The following is a guest post! The Banker’s Umbrella is a private banking blog written by a European banker who blogs anonymously and refers to himself on his site as “The Banker”.
This isn’t some pie in the sky promise. This is fact, the real McCoy- the whole enchilada. I’m not going to spill some theory of investing on you now, but if you do as I do, you’ll make 20G large. It really is that simple, and I’m not trying to sell you something either.
I know most of you reading this blog are about the age I was when I got started at this, so to prove my point, I will use one of my own personal investment accounts as proof. So let’s get started. To begin you’ll need a hundred bucks, a C-note. No not for me, I’m not charging anything here. For you, you’ll need a hundred bucks as your first investment.
I’ll give you the story of how I did it and you can then follow. And once you’ve got the 20G in the bank you can take me out to dinner. Deal?
So once upon a time in the year of our Lord 2004 a.d., there was a young chap, he had all his hair, a little less weight around the middle than now, and he was full of life with a buoyant spring in his step. He had just gotten his first job in a bank, in a typical old-fashioned branch office in the burbs. He wasn’t making much, but at least it was a job. He was earning a little under 2k a month before taxes; not exactly rolling in it, but he was earning above minimum wage and a little below the national average wage.
Once he knew he had a regular income coming in he set up an investment account, and invested in a basket of mutual funds. He made a direct debit agreement with his bank for 100 dollars from his monthly pay-check, which immediately transferred into the mutual funds. Then he did what they do in Brooklyn: fuhgeddaboudit.
Yes, it was a large chunk of his pay, but since it went directly from his wages he didn’t really miss it. He thought there were plenty of people earning less than him so 100 a month was something he had to be able to live with.
So let’s fast forward to today, March 2013. All-in- all our young chap who is not so young any more, but certainly not an old fuddy-duddy, has placed 14,100 in those funds during the nine years he has had it (every now and then he’s put an extra hundred in there, hence the slightly larger sum).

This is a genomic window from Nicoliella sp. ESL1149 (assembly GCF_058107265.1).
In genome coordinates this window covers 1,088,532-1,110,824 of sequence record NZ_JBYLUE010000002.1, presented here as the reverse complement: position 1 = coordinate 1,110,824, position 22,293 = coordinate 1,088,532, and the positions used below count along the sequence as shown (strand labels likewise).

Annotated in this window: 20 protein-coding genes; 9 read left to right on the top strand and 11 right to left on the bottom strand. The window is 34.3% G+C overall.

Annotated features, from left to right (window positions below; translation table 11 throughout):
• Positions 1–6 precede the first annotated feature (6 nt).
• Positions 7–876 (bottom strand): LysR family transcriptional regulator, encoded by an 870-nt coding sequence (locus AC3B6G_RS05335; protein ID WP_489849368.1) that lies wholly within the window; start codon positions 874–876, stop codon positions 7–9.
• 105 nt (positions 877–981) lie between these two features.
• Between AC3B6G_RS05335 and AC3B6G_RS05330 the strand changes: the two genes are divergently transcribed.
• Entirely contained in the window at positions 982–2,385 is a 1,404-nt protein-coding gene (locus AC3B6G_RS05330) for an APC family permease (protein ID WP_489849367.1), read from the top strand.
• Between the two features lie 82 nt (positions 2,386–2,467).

As of this day of writing,that account stands at a value of 19,723. Not bad. Up 41%, pretty neat eh? If you annualize the return it comes out at about 5% per annum. Not too shabby for doing nothing at all.
So what started with a 100 has turned into 19,723 in under a decade.
I have several friends who I managed to talk into doing the same with their accounts (these were not finance professionals). Each and every one of them, whenever I see them thanks me profusely for getting them involved. I know one who has liquidated his investments two years ago to buy a classic car he really wanted. Each time we meet he has a massive smile on his face and thanks me for the car.
Please, please, please. Do this for yourselves. There is no magic here. What I am telling you to do even has a boring name: dollar cost averaging. The idea is that when the markets go down, you get to buy more units in the mutual fund and when it goes up you buy less. In essence you are buying when the markets are low and buying less when they are high. Avoiding the old mistake of buying high selling low. The results after a few years will astound you.
I’ve been in the investment business a long time and I can say this strategy is employed by only 1% of investors. Of those 1%, 100% have a) profited and b) are happy they did it. That means each and everyone!
Go on, join the 1% and become 100% happy with your investments. You will end up owing me dinner. That’s a guarantee.